I usually spend Monday mornings trawling the internet for cool exhibitions and interesting artists. Today I came across the young artist Juno Calypso, whose large-format photographs examine—in her own words—“modern rituals of beauty and seduction.” The London-born 25-year old has recently gotten into self-portraiture and with this came the birth of the character, Joyce. The artist stages elaborate scenes using objects once perceived as “radical, innovative and fun” (1980s computers, an electronic face mask, and tinned meat, to name a few) with Joyce in the middle of the scene: she is portrayed as alone and totally fallen to consumerism and all its trickery. “Her glazed appearance acts as a mirror to the exhaustion felt while bearing the dead weight of constructed femininity,” says the artist.
Indeed, there is something both saccharine and sinister about Calypso’s work. The colors are vibrant and poppy, but Joyce looks joyless. With a face full of make-up and a killer outfit, she is portrayed as a ‘desperate’ housewife surrounded by stuff she definitely doesn’t need, in the series ‘Joyce II.’ Reminiscent of fashion editorials and 1980s-inspired gangster films (I see Sharon Stone in Casino, but maybe it’s just me), these powerful shots question a woman’s perceived place in the home and as consumer numero uno! In the older series ‘Joyce I,’ the artist examined women in the workplace and focused on the women selling other women useless beauty products like a face massager. Watch this space for what this Catlin Prize-winning artist will do next!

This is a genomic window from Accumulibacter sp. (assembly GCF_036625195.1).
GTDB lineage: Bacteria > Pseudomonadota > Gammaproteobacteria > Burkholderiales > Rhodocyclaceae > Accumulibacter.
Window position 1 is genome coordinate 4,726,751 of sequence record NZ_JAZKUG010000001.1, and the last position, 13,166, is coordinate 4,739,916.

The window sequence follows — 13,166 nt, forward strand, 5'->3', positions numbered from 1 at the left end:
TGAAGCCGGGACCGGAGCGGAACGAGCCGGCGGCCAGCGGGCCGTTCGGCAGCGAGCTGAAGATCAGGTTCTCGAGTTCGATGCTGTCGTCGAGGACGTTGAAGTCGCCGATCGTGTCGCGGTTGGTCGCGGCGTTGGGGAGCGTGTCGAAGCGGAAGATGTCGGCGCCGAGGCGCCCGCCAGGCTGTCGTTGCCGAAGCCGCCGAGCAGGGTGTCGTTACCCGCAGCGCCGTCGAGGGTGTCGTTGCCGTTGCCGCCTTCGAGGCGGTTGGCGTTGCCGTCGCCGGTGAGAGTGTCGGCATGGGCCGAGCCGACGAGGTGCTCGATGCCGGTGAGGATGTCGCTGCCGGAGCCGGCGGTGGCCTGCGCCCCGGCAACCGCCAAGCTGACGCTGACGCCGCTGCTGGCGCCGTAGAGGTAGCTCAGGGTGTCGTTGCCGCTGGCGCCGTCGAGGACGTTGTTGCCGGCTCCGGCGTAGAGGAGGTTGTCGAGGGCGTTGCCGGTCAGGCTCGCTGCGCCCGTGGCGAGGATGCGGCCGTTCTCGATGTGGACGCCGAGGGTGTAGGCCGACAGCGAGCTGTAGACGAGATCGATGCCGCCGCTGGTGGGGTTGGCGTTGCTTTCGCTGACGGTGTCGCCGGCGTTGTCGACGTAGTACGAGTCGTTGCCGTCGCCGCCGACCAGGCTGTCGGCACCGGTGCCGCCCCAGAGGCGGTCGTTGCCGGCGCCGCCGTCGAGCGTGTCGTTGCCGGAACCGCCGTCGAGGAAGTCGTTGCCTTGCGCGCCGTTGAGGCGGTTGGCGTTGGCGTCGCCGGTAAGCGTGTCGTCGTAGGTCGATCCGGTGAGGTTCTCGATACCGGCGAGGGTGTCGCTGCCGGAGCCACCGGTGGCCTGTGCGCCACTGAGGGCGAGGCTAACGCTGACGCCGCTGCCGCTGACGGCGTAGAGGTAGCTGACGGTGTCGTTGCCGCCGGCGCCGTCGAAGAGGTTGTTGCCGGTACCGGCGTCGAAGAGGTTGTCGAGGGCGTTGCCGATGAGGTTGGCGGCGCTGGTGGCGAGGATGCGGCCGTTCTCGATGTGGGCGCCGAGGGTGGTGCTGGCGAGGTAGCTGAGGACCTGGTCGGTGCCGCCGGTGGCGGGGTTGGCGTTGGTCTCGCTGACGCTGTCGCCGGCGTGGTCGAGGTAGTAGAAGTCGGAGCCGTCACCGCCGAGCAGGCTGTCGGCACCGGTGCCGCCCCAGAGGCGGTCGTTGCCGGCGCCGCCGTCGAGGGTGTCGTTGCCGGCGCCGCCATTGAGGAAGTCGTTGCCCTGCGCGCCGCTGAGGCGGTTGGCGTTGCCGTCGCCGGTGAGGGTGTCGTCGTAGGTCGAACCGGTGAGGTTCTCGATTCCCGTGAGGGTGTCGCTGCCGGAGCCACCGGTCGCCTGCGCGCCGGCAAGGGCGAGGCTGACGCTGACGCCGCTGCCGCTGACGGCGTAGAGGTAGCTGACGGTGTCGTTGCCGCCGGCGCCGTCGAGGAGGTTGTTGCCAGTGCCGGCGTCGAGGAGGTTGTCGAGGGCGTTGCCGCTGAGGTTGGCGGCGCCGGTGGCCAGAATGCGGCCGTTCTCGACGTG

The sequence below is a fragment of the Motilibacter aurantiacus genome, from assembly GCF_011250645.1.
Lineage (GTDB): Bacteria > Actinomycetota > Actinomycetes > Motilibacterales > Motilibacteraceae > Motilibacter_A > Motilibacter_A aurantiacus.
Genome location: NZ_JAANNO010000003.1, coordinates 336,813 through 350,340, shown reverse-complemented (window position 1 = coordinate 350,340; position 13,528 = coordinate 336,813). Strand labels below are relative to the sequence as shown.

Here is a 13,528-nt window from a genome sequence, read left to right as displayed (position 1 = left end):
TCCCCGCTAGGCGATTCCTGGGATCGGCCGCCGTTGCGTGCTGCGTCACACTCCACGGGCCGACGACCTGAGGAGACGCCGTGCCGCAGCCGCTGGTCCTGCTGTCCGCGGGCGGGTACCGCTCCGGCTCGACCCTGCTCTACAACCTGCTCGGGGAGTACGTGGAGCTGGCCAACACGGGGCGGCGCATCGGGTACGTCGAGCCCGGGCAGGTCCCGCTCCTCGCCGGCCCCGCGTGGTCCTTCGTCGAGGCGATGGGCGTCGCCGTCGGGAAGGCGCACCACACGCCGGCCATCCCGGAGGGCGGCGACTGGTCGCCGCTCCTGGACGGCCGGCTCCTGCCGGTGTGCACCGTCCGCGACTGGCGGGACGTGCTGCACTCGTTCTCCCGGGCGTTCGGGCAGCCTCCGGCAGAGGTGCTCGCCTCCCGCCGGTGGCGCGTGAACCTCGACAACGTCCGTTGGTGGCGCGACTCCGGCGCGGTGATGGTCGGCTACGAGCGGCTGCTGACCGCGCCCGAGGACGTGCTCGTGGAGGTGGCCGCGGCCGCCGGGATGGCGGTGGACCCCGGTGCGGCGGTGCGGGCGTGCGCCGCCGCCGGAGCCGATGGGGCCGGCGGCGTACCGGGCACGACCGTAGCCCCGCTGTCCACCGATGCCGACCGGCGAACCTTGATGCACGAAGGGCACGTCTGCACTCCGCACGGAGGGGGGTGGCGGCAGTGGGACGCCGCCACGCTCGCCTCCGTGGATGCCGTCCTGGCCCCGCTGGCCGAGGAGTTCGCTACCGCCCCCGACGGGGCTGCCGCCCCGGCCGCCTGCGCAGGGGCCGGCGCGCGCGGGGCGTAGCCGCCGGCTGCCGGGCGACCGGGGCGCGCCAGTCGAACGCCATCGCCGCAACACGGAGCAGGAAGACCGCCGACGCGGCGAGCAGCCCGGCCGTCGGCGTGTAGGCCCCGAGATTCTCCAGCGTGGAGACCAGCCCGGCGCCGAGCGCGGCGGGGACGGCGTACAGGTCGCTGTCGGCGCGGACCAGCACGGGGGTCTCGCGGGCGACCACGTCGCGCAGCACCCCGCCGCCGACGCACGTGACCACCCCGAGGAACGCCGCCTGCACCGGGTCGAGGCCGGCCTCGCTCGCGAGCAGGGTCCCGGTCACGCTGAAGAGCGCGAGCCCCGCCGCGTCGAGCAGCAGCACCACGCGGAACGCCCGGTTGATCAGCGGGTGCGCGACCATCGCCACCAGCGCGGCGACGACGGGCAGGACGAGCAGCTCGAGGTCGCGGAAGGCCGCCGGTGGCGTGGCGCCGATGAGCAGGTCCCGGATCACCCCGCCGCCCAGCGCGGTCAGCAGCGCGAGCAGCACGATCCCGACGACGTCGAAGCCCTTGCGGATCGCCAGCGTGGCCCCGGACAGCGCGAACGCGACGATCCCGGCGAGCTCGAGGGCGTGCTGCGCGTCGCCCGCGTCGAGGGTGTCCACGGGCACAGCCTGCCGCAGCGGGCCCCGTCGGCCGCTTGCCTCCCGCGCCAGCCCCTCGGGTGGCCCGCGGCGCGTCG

All images from junocalypso.com.